Ours is the first generation in modern times to understand the truly universal human condition and to seek to bring all peoples of the earth together in peace and harmony. We are the first generation to truly understand that we are faced with the challenge of either inhabiting our planet harmoniously or not inhabiting it at all. Filling our future is the fundamentalism that threatens to pit one religion against another. But, our different relationships and understandings of G-d should not be the reason for conflict but the source of goodwill in building our relationships with one another and our ability to understand others.
The covenant with the Jewish people was not the first made between the Almighty and mankind. Before the revelation at Mt. Sinai, G-d commanded Adam and then made a covenant with Noah, giving them the guidelines for the universal religion of mankind. The most well-known part of this covenant is the seven universal commandments, or the Seven Noahide Laws. For this reason, Judaism and Jews do not proselytize, but rather seek to guide the nations of the world in developing their own relationship with the Almighty and implementing these potentially unifying laws of basic human nature.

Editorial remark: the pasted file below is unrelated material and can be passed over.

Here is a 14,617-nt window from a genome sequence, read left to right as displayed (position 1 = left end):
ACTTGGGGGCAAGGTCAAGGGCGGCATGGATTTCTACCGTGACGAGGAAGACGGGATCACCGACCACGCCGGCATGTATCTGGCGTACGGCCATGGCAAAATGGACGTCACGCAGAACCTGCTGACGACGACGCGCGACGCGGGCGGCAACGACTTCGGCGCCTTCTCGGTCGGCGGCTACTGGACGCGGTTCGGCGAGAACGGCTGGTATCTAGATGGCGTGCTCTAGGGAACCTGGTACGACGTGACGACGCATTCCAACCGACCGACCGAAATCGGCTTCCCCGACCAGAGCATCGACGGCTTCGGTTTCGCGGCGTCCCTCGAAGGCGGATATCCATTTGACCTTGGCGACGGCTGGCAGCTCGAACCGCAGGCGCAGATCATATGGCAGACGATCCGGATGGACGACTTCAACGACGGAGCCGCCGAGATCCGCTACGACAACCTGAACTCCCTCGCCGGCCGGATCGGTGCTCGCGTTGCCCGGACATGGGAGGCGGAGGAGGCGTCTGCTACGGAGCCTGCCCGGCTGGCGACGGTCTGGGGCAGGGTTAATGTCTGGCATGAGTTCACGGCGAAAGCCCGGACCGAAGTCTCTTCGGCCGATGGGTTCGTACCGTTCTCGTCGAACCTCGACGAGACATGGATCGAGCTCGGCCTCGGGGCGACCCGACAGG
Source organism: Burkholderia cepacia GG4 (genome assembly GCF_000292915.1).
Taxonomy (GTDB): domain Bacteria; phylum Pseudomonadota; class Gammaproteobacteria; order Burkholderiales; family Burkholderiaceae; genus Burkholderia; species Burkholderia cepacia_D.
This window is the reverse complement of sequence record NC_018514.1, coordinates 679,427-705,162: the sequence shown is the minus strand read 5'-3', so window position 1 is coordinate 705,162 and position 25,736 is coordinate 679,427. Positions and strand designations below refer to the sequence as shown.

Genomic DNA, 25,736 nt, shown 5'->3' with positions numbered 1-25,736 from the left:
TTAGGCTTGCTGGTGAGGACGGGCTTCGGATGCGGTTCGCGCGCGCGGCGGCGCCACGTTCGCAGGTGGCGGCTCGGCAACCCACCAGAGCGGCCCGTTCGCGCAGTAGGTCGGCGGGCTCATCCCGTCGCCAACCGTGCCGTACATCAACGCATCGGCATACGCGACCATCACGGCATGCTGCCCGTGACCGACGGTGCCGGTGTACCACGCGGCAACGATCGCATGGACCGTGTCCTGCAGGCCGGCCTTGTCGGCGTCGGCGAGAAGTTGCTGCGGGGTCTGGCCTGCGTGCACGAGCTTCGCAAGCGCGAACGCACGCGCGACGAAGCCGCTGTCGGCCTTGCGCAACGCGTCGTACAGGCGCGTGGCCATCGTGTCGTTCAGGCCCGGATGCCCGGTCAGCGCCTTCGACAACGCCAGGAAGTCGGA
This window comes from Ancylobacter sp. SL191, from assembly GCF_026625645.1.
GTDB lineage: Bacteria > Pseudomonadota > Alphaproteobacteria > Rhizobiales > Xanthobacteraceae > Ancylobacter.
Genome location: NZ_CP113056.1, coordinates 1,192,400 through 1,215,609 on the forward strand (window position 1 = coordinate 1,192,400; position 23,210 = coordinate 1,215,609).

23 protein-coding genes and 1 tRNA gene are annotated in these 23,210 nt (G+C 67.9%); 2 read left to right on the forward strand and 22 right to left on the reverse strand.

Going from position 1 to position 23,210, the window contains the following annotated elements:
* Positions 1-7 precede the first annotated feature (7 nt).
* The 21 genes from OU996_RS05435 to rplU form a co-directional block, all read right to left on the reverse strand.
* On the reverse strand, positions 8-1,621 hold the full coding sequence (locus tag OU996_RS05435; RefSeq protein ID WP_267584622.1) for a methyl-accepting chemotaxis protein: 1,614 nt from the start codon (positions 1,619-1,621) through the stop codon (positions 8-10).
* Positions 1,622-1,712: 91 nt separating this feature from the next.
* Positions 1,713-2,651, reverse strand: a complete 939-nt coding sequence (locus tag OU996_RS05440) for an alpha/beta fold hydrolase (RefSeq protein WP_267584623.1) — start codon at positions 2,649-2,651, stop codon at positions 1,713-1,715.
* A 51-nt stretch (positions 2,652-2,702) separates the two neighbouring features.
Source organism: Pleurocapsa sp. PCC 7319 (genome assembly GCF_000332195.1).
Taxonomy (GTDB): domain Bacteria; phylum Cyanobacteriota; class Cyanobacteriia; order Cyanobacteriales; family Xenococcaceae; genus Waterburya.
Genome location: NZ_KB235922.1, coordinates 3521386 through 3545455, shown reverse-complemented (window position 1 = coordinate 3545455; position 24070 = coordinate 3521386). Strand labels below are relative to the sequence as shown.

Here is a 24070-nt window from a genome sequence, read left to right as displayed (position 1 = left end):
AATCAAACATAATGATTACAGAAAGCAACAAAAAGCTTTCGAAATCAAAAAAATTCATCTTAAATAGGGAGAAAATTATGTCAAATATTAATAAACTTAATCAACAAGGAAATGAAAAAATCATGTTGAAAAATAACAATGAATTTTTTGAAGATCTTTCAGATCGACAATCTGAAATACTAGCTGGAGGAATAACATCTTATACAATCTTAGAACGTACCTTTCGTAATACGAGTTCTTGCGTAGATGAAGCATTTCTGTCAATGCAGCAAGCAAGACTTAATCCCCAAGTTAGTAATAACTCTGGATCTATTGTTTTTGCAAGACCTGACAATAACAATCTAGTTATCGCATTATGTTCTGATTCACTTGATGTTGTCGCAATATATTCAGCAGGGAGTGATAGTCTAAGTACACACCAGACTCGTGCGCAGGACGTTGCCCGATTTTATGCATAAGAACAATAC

This book offers you a glimpse into the tremendous mystical power and meaning of G-d’s covenant with humanity and the Seven Noahide Laws, as explained in Kabbalah. It focuses on their spiritual and inner dimensions and inspires a deeper look at our best hope for achieving world peace and a better future for all beings
To quote the introduction: If the Noahide covenant with the One God is to take root and flourish it must turn into a spirited and creative form of religious experience and expression. The key for achieving this lies with the mystical dimension of the Torah. By presenting the mystical aspects of the Noahide laws, as derived from Kabbalah and Chassidut, the inner dimension of the teachings of the Torah, this book will offer the reader the more spiritual and philosophical-theoretical aspects of the Divine service of righteous gentiles, while at the same time, opening up new avenues for religious expression.